- Dollar Tree: We acquired during Oct 2012. Up less than a percent. Stock is down quite significantly from the high. In fact, all the Dollar stores are way off from the high, and valuation are roughly the same among all the three – Dollar Tree, Dollar General and Family Dollar – valued at about 14x forward 12 months earnings. For us, we are more attracted to Dollar Tree because it is the least leveraged and has the lever to pull on that basis if needed or maybe it will appeal to certain private shop given the low leverage and strong cash flow.
- IAC/Interactive: Acquired in Q4 at an average $48.27. Down 2% so far. Usually we do not invest in technology but we think IAC provides good value for the type of growth it guides for. Sells for 13x earnings, and 11x ex-cash for 2013 earnings. We also like that Barry Diller is the head of the company. We think of Barry Diller in the same breath as John Malone – both of whom have proven to unlock value and deploy capital efficiently.
- Johnson & Johnson: JNJ is the second longest holding in our current portfolio. We have held them since 2010. Up 6.9% in 2012 and up 14.6% from acquisition.
- We own another 12 equities which in total makes up 14.9% of total portfolio. Following are the equities:
- Tesco: Acquired in January 2012 at an average cost of US$4.94 – up 13.3%. If we did not elect to take one of our dividend in script, we will up 9.8% instead.
- CSX: Acquired in Q3 2011. Up 2.6% for the year and up 9.3% from cost. We reduced over 60% of the positions during February 2012. Results has been tepid mainly due to the depressed natural gas prices which drive lower demand for coal. Although coal makes up a huge chunk of CSX business (over 30%), strong growth in automotive and intermodal has largely offset the decline in coal volume.
- Celgene: Acquired in May 2012 at a cost of $71.34. Up 10.2%. We reduced 46% of the positions in October 2012. However, we think still Celgene should provide decent return. If EMA approves Revlimid as a first-line treatment for Multiple Myeloma, it should give some tailwind to the stock. Even if it doesn't, Revlimid is already prescribed off-label as a treatment for MM in Europe. Also, Celgene has some recent success in clinical trials for the cancer drug, Abraxane, resulting in approval for extended use in metastatic non-small cell lung cancer. There are other trials in the pipeline for Abraxane for other form of cancers, for example, pancreatic. We think there's a decent chance in will sell for $90, for 16x 2013 earnings.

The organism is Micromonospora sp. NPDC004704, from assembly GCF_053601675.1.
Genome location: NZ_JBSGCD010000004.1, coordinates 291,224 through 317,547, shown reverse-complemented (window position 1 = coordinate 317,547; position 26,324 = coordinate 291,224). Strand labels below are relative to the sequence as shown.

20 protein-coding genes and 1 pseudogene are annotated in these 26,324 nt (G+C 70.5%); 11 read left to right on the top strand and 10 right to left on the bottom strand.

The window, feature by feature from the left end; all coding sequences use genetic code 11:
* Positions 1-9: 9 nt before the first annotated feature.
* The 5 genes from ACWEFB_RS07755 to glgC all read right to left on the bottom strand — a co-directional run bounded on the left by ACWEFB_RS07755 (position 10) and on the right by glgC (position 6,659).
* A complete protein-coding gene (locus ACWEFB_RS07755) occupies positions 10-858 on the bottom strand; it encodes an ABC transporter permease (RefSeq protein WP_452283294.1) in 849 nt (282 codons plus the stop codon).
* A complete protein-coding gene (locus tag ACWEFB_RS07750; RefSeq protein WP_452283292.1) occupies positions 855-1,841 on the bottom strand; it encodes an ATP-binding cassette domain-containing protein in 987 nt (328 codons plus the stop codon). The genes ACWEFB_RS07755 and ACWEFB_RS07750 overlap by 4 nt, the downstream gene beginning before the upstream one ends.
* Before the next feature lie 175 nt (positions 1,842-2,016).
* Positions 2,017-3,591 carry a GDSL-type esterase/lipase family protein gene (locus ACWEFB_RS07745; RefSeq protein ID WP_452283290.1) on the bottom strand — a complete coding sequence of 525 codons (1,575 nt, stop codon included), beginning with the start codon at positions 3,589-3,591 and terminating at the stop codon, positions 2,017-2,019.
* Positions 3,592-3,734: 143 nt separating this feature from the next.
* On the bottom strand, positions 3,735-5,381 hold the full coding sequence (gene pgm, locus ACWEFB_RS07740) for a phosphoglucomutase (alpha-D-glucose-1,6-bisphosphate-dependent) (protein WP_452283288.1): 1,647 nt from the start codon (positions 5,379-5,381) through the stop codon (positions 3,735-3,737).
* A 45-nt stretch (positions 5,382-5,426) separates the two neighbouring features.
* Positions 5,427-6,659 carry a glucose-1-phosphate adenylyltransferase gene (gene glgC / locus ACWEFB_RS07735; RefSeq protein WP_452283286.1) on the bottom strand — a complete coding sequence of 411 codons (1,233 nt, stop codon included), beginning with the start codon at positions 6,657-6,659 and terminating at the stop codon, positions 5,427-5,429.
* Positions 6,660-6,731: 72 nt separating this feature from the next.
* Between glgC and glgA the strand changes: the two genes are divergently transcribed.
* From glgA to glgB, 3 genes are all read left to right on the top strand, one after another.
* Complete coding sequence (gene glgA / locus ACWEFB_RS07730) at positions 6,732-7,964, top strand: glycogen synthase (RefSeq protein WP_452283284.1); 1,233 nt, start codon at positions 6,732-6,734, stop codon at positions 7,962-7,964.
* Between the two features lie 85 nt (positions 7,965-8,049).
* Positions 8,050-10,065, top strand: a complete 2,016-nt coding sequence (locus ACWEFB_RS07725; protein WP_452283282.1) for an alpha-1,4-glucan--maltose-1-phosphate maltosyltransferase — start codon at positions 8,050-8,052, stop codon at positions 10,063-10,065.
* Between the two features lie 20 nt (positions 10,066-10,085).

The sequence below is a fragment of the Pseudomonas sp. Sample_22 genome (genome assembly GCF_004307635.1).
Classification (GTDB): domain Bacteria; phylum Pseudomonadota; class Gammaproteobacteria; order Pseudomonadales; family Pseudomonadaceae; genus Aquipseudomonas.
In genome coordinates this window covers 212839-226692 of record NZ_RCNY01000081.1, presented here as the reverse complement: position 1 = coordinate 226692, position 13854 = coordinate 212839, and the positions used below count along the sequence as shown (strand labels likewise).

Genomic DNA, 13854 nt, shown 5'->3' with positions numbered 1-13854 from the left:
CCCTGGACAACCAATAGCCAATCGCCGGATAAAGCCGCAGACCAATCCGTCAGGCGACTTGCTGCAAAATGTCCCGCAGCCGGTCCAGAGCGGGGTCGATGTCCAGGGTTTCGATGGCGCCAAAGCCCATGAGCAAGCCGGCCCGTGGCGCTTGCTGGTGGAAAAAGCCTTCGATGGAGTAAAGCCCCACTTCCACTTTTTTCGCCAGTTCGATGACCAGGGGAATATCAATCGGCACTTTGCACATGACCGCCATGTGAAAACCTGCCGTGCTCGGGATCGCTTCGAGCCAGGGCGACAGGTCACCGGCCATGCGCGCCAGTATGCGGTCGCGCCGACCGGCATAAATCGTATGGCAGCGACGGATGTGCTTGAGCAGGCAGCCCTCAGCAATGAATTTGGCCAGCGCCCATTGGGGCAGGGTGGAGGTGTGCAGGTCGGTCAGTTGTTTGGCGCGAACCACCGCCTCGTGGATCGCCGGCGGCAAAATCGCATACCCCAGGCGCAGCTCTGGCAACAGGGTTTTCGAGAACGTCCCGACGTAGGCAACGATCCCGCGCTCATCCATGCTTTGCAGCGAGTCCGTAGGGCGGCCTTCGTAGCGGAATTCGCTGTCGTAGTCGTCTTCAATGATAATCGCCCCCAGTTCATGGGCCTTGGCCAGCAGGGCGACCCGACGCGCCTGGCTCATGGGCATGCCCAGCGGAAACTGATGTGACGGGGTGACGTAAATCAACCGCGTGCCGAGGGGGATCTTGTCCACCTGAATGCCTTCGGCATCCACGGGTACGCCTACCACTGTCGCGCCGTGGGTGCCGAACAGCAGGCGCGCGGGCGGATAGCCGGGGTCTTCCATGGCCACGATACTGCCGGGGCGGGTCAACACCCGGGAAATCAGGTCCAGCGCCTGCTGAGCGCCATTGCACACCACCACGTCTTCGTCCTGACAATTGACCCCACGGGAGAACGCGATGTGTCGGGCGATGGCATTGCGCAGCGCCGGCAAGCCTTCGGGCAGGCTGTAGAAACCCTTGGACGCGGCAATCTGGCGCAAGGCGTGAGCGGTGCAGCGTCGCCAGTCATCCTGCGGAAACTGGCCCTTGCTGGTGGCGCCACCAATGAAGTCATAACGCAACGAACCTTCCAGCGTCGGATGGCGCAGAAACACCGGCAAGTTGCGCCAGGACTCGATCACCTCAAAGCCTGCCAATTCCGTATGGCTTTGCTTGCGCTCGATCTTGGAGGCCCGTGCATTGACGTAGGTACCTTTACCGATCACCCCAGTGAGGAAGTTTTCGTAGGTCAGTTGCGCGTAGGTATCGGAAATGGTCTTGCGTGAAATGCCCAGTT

- Norfolk Southern: We initiated NSC in the first two months of 2012 and ended comprising over 5% of our portfolio at that time. Subsequently, we reduced 70% of our holdings in the middle of 2012, at a modest loss of 1%. The cost for the remaining shares is $71.4, down -13.4%. Inclusive of the shares sold, we are down – 4.7%. Norfolk Southern has basically the same business model as CSX in which coal is pressurizing the underlying business. We think a lot of the bad news are priced into the current price. To go much lower, we think the economy needs to stop in its track.
- Coca Cola: We sold all of our Coca Cola shares in the middle of the year and then again initiated a small stake in Dec 2012 for $36.49. The earlier stakes were sold at a gain of 12%, which were acquired in Nov 2011 and Jan 2012 at an average price of $33.38. We think the current price is a reasonable entry point to pay for a business of Coke quality at 16.7x 2013 earnings. Together with the earlier stake, Coke returned 8.9% for the year, and 11.2% from cost basis.
- American Express: Bought in Oct 2012 at $56.75. Up slightly at 1.3%. Valuation is not particularly demanding at 13x 2012 and 12x 2013 earnings.
- National Oilwell Varco: We did not pay much attention to the oil and gas sector (especially contractors that serve the exploration of oil) until August this year when Berkshire Hathaway initiated a position in the stock. The stock then was selling for over $80 a share and peaked at $89.95 in Sep 2012. Then it fell to about $80 and generally sells between $77 to 83. It took a big correction in December 2012, falling to a low of $64.82. During the time from August to December, we spent some time familiarizing with the oil and gas sector, particularly on the upstream operations including on and off-shore drillings. Fortunately, our time spent paid off somewhat when NOV fell below $70, a price we think provides a good entry. We finally took a small bite and acquire some at $66.9. NOV is the dominant equipment provider for oil and gas drillers, both onshore and offshore. Its share grew by 5-folds in the past decade largely due to its success in persuading drillers in the early 2000s to shift from custom-built rigs to rigs built around its own standardized components, according to Morningstar analyst Stephen Ellis. Today, an overwhelming majority of rigs use NOV's parts. Vendors cheekily called them: “No other vendors.” NOV is largely dependent on energy prices which drives drilling activities. If oil prices doesn't support drilling activities, NOV business will be adversely affected. However, NOV is among the safest energy plays because it serves both the oil and natural gas explorers and drillers, and also both on and off-shore drillers – they are kind of energy agnostic. At $67, it is selling for 11.4x 2012 earnings and 10x 2013 earnings.